Men's Low-Kick Kickboxing Medals Table[edit]

Event Gold Silver Bronze
-51 kg Utkir Hudoyarov Kyrgyzstan Mergien Monguch Russia Jozdan Vasslilev Bulgaria
Shyam Seebaluck Mauritius
-54 kg Milos Anic Serbia and Montenegro Nurlan Valiev Russia Vusal Babayev Azerbaijan
Mariusz Cieśliński Poland
-57 kg Evgeniy Khil Russia Nicolai Muhailov Bulgaria Mirbel Suiunbajev Azerbaijan
Gabor Kiss Hungary
-60 kg Nikola Mladenovic Serbia and Montenegro Viatcheslav Tislenko Russia Tahir Duishekeyev Kyrgyzstan
Saidi El Houssain Morocco
-63.5 kg Milisan Icic Serbia and Montenegro Boughnim El Mostafa Morocco Alexandru Pogorelov Russia
Alessio Pastifieri Italy
-67 kg Isa Mambetov Kyrgyzstan Ruslan Kovalenko Ukraine Luis Reis Portugal
Valeri Akinchine Russia
-71 kg Issaev Ioussoup Russia Dmitri Lihodumov Tajikistan Sanjar Saparbekov Kyrgyzstan
José Reis Portugal
-75 kg Ivan Sočo Serbia and Montenegro Kanatbek Sydygaliev Kyrgyzstan Oleg Outenine Russia
Anatoliy Dyakov Ukraine
-81 kg Ivan Strugar Serbia and Montenegro Drazenko Ninic Republika Srpska Ali Porsukov Kyrgyzstan
Abudakar Abakarov Russia
-86 kg Ismailov Magomed Russia Stanko Pavlović Serbia and Montenegro Anuar Ibrayev Kyrgyzstan
Ilko Makshutov Bulgaria
-91 kg Ante Varnica Croatia Ruslan Azizov Kyrgyzstan Georgi Siderov Bulgaria
Sergey Sokolov Ukraine
+91 kg Jovan Nikolic Republika Srpska Jasmin Sejdinović Bosnia and Herzegovina Mirko Vlahovic Serbia and Montenegro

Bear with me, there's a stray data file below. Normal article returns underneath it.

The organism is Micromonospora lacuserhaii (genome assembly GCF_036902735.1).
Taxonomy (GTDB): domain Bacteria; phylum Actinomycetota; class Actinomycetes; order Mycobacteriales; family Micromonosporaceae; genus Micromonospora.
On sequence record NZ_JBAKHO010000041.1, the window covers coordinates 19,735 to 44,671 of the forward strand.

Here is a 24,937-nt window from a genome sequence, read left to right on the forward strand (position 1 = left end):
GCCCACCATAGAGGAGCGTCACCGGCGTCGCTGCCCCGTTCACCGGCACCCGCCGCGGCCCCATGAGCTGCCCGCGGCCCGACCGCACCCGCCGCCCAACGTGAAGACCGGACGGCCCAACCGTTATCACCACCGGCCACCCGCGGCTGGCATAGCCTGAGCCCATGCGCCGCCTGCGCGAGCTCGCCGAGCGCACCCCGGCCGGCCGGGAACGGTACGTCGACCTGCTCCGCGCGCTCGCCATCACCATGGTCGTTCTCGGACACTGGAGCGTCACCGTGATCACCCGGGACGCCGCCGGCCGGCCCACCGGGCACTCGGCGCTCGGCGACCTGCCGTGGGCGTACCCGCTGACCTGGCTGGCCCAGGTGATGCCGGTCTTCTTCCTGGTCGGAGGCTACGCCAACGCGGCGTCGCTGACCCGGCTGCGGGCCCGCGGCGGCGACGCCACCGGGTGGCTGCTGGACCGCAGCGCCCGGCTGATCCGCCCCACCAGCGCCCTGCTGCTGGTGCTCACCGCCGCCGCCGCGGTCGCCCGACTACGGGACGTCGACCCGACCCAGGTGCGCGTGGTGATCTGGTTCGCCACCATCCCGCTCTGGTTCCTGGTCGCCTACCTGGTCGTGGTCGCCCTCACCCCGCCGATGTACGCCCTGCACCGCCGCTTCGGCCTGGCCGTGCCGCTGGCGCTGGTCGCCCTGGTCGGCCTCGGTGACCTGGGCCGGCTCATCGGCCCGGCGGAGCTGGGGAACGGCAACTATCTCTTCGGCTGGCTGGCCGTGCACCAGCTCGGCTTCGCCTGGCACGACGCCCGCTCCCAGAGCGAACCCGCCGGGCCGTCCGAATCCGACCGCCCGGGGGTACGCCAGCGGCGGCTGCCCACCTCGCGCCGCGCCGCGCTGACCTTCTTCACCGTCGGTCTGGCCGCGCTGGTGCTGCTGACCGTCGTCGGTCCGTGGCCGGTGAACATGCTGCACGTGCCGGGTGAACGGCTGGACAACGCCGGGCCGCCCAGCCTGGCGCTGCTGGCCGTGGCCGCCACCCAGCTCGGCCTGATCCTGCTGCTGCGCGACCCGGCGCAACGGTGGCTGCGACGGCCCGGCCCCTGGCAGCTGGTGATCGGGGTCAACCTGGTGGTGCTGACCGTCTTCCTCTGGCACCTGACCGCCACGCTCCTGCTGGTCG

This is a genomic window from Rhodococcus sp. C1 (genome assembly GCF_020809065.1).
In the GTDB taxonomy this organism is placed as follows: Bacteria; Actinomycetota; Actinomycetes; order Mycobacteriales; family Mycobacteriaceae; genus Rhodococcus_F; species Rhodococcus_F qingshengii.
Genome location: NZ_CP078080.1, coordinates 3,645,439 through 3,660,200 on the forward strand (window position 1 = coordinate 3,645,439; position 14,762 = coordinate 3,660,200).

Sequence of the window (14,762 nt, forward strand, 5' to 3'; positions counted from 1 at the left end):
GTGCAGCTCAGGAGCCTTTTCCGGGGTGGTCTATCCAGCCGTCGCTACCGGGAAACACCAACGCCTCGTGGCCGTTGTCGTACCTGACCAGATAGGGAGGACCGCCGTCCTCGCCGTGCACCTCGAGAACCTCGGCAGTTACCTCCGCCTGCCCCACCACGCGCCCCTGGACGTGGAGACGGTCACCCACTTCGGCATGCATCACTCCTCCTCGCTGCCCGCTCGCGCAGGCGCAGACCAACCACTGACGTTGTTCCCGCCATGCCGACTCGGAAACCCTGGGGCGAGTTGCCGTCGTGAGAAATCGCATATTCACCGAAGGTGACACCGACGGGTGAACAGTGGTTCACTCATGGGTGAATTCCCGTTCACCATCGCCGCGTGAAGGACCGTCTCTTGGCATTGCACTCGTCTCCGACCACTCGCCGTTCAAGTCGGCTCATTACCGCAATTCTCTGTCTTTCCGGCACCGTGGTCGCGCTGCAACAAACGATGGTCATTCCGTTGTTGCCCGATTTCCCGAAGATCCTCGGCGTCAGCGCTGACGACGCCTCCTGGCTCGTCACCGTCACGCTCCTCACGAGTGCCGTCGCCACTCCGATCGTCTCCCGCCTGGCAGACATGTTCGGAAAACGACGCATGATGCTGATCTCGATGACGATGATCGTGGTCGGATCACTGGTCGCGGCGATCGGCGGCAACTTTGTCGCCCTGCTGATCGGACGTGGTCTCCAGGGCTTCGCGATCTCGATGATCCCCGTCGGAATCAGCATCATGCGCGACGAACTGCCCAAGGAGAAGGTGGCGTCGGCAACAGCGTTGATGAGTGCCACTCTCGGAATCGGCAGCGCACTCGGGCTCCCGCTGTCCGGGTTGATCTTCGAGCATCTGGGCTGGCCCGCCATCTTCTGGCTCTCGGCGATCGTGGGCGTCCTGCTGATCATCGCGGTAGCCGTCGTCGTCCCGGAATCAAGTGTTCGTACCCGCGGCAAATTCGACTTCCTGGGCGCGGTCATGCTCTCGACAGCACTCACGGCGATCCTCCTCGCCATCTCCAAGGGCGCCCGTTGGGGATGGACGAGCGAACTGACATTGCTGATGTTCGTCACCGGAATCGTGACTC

Tugomir Gruica Croatia

Thai-Boxing[edit]

Thai-boxing (more commonly known as Muay Thai is the most physical style of kickboxing in which the contestants use punches, kicks, elbows and knees to attempt to defeat their opponent, often by referee stoppage or via a point's decision. As with other forms of amateur kickboxing, participants must wear head and body protection. At Belgrade the category was open to men only with twelve weight divisions ranging from 51 kg/112.2 lbs to over 91 kg/+200.2 lbs. Notable winners included Andrei Kulebin winning the first of what would later be many world titles and future It's Showtime 77 MAX world champion Dmitry Shakuta. As with the last world championships Belarus proved to be absolutely dominant once more in Thai-boxing, going one better this time by picking up an incredible nine gold medals.[7]

Men's Thai-Boxing Medals Table[edit]

Event Gold Silver Bronze
-51 kg Andrei Kulebin Belarus Maxim Slipchenko Ukraine No bronze medalists recorded
-54 kg Dmitry Koren Belarus Oleg Movchan Ukraine Issam Laafissi Morocco
-57 kg Mohamed Ajuan Morocco Edgar Arutyunyan Ukraine Moghad Eshan Rastegar Iran